By Kent Griffith
April 13, 2021 | Lithium-ion batteries have proven to be the leading energy storage technology for portable devices and electric vehicles. Grid-scale storage, on the other hand, is an evolving sector with no clear technology winner moving forward. A variety of presentations at the 2021 International Battery Seminar and Exhibit highlighted opportunities and challenges for batteries on the electricity grid.
We must start with a better understanding of what grid-scale storage means in practice. Different battery applications have competing needs and trade-offs, which explains the diversity of battery chemistries, cells form factors, and power vs. energy cells. This is particularly true at the grid level where, in principle, there are demands ranging from the millisecond timescale all the way to weeks and months. Dr. Raymond Byrne, an electrical engineer from Sandia National Laboratories, differentiated energy applications such as arbitrage, renewable energy time shifts, time-of-use charge reduction, transmission and distribution upgrade deferral, and grid resiliency from power applications such as frequency regulation, voltage support, small signal stability, and renewable capacity firming.
In his presentation, Byrne collated five years of recent data from the California grid and modeled the financial case for a solar + storage system with 1 MW of photovoltaic (PV) generation combined with a 1 MW (power rating), 4 MWh (energy rating) battery. Based on a system cost of $2 million, the best-case scenario in the hour-ahead market was an 11-year payback time, but the median scenario was closer to 20 years. The financial situation is even more challenging in the day-ahead market where modeled revenue is limited to $10–15k per year. Thus, Byrne’s talk highlighted the challenges of battery energy storage systems for energy applications on the grid. However, he ended by noting that this does not account for green energy subsidies or other revenue streams such as the higher-valued power applications.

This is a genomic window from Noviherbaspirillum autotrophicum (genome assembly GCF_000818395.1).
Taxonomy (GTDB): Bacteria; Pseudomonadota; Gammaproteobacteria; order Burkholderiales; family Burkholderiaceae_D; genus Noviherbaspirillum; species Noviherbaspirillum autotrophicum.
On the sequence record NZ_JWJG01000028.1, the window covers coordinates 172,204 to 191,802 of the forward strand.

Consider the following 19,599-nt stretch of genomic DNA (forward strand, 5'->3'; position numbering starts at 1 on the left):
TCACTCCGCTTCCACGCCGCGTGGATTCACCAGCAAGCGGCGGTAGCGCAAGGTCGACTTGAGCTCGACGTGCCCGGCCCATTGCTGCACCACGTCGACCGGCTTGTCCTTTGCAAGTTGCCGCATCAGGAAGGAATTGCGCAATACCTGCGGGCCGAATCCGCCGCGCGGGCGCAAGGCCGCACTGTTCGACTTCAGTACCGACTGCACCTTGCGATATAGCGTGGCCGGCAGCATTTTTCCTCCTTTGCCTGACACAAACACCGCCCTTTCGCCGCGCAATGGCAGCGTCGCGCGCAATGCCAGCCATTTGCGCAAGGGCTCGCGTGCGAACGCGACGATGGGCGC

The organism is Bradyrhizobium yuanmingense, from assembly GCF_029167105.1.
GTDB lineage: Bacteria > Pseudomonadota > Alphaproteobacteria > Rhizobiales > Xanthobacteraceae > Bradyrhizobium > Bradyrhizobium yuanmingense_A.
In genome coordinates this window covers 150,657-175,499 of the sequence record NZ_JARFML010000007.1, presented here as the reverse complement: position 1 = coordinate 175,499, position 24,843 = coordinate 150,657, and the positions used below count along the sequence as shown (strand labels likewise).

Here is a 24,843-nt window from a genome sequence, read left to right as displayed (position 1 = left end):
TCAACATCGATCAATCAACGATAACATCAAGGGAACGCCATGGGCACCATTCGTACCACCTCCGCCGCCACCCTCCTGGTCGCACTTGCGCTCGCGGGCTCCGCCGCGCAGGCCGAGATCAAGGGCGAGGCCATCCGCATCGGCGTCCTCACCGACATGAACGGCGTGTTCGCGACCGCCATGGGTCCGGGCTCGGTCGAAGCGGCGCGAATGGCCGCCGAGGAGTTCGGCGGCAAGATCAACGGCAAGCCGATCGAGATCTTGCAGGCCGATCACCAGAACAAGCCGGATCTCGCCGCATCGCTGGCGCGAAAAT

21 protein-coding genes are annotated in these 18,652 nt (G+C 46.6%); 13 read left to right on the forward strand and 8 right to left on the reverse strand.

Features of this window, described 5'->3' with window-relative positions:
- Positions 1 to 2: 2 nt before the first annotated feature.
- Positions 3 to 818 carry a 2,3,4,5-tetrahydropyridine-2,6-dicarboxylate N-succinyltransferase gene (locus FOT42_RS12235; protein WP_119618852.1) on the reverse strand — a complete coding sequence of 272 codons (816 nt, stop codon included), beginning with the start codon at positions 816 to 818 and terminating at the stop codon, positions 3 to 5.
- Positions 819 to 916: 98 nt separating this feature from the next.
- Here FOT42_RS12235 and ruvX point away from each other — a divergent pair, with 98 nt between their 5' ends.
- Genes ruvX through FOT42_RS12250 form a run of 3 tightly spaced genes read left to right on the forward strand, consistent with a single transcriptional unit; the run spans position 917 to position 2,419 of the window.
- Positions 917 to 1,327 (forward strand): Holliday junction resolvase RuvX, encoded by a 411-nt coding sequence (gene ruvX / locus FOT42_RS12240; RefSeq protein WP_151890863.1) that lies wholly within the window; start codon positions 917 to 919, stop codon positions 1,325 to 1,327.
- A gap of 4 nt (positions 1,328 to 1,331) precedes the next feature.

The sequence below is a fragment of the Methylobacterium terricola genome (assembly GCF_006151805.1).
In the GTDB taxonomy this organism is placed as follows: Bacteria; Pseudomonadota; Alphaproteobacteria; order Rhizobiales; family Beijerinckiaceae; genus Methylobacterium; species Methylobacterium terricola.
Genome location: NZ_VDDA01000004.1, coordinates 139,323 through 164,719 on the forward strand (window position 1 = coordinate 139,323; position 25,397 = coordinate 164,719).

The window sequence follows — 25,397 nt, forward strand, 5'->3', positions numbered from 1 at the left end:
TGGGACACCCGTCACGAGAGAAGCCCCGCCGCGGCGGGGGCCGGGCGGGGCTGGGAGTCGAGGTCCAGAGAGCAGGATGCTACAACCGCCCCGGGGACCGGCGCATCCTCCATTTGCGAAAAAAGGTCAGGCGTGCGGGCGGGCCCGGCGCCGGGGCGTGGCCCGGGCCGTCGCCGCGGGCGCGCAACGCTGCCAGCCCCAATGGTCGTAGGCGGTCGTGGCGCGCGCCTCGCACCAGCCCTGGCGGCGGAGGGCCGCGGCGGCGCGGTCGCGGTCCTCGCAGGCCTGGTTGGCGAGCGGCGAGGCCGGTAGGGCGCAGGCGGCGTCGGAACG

Naturally, most of the grid-focused scenarios for batteries are looking toward more profitable applications. Dr. Dipti Kamath of Oak Ridge National Laboratory, formerly Michigan State University, looked at both sides of the meter as she described the cost and carbon footprint implications of using second-life electric vehicle batteries for residential storage, PV firming, and peak shaving in a collaboration with Ford. Installing disused EV batteries on the grid in a second-life application could be an attractive option from cost and environmental perspectives, but the second-life is expected to be shorter than the first due to aging and degradation so the prospective benefits are not foregone conclusions.
After modeling the relevant parameters and comparing PV without storage, new batteries, and second-life batteries, she concluded that second-life batteries do indeed have the lowest levelized cost of electricity and the global warming potential for residential storage and PV firming, but that the benefits for peak shaving depend strongly on the electricity source (e.g., coal, nuclear, hydro) and will thus vary regionally. Dr. Holger Hasse of the Technical University of Munich went a step further and looked at more complex algorithms for profit optimization of grid batteries involving dynamic stacking with switching between behind-the-meter and in-front-of-the-meter applications (see figure from Englberger et al. reference 4, reproduced under CC-BY license). Hasse noted that technical and regulatory constraints need to be considered for dynamic stacking but that it could yield more profit for an energy storage system, maximizing power and energy value. For those interested, his team has made open-source modeling tools available to the community.
As the costs of batteries come down, there are an increasing range of possible grid applications. Unlike portable electronics or EVs, grid applications typically seek at least a 20-year lifetime, so battery durability is critical. Dr. Volkan Kumtepeli highlighted the importance of advanced physics-based models in accurately assessing the influence of different use scenarios degradation in addition to profit. His colleagues in the Battery Intelligence Laboratory at Oxford University have open-access papers and open-source programs available to the community for modeling battery degradation. Further techno-economic modeling comparing battery storage to thermal and mechanical grid storage technologies has been recently published from the University of Alberta.